Academic journal article McNair Papers

1. the Rising Tidal Wave

Academic journal article McNair Papers

1. the Rising Tidal Wave

Article excerpt

      Despite the waning of military technology competition,
   information technology, driven by burgeoning commercial
   markets, is likely to continue its rapid pace of development for
   a decade or two. Such advances are most logically deployed
   in distributed rather than concentrated form.

The influence of technology on conflict over the next several decades will be the result of a great irony. Just as the political motivation for developing military technology has declined, the information technology fungible to conflict is about to accelerate.

Military Competition Quiescent

The years 1939 to 1989, which included World War II and the Cold War, saw intense technological competition between the United States and its adversaries--first Nazi Germany and then the Soviet Union. During both Hot and Cold Wars our national security was perceived as directly threatened--any slackening on our part could put us on the wrong side of a deep strategic abyss, with our survival at risk. Our adversaries felt the same hot breath of competition.

Such fears put a premium on developing military technology rapidly lest one side develop an advantage the other could not trump. The strategic arena hosted the nuclear contests, bomber gaps, missile gaps, windows of opportunity, and Star Wars. The conventional arena saw submarines vie with ships, tanks with antitank missiles, stealth aircraft with radar-based air defenses, chemical weapons with antidotes and the entire panoply of electronic warfare including counter, and counter-counter. Our advances sparked theirs; theirs sparked ours. Military technology evolved under hothouse conditions, and military equipment became ever more differentiated from its commercial counterparts.

The end of the Cold War has retarded military technology competition. Although the United States (and others) may respond with new technology to emergent means of war (e.g., SCUDs used as instruments of terror), no country can respond to our innovations as the Soviets did. Other motivations are also muted. Tomorrow's improved jet fighter may trespass Third World airspace with less loss of life. Yet its successful development would be less likely to influence the global balance of power as preceding developments may have done.

The same trends have, if anything, heightened commercial competition from both former Warsaw Pact technologists, and the growing electronics manufacturing base of a more market-oriented China. Thus commercial information technology will continue to advance at a rapid clip. With every year, more and more technology comes from the commercial side. Even before the Cold War ended, the leading role of defense acquisition had begun to fade. Military electronics started lagging behind commercial electronics and could only hope to stay current through spin-ons of commercial technologies.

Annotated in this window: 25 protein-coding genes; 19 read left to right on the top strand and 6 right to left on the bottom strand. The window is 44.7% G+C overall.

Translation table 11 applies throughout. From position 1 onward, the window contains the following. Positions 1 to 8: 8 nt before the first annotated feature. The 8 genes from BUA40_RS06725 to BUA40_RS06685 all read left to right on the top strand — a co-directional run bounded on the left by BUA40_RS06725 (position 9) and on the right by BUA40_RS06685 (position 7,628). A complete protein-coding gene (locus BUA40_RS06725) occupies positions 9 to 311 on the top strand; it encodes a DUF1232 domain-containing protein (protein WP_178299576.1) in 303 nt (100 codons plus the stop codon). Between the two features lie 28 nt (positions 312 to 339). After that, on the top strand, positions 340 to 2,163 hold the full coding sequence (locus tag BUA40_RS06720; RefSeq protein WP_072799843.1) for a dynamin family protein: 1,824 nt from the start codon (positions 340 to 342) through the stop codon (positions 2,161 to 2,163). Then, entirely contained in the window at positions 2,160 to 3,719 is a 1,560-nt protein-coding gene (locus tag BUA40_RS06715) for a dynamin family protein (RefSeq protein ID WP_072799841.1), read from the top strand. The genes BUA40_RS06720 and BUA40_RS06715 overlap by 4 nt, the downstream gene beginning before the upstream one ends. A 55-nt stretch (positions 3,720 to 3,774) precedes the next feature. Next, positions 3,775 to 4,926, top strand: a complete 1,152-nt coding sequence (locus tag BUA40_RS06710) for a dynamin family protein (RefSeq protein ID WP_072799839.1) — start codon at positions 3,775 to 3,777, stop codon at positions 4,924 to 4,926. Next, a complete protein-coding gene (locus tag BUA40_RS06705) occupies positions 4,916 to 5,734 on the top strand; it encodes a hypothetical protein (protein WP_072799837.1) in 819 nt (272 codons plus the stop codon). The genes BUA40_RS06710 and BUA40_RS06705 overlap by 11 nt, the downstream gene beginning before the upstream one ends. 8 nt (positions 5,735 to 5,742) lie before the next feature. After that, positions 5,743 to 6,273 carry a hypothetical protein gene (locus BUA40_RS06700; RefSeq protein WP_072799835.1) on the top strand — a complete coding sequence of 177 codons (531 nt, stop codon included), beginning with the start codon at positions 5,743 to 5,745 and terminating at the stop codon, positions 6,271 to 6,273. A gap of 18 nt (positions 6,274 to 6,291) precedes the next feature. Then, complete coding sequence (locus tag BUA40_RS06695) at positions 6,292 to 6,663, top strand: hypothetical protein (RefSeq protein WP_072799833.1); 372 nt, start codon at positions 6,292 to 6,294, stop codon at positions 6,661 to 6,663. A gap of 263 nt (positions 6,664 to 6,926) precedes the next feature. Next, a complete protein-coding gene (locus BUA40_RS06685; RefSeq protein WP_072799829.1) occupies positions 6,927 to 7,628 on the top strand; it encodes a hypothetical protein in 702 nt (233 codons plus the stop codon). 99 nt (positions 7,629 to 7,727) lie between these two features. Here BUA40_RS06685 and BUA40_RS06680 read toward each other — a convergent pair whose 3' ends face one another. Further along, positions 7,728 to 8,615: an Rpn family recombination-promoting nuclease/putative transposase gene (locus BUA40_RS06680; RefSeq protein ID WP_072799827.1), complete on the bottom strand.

It is precisely as the motivation for conducting revolutions in national security technology slows down that the means of doing so accelerates. The latter may yet overcome the inertia of the former. At that point, the world of conflict will be radically transformed. Although most elements of the new battlefield will arrive by 2010, exactly when every aspect appears and is demonstrated will depend on who is fighting whom and where. Yet once someone exhibits such capabilities, others will try to follow close behind. Military competition, though usually latent, does not tolerate fudging when it emerges.

The impact of the information revolution in civil affairs is likely to follow a smoother but not less radical pace. Personal computers, networks, facsimile machines, and cellular telephones have rendered large chunks of the West's workspace unrecognizable. Their spread to the "South" (the Third World)--with its far different societies--is likely to promote even greater discontinuity. In some ways, present conditions in underdeveloped nations resemble past conditions in developed ones: Korea circa 1988 equals Japan circa 1964. …

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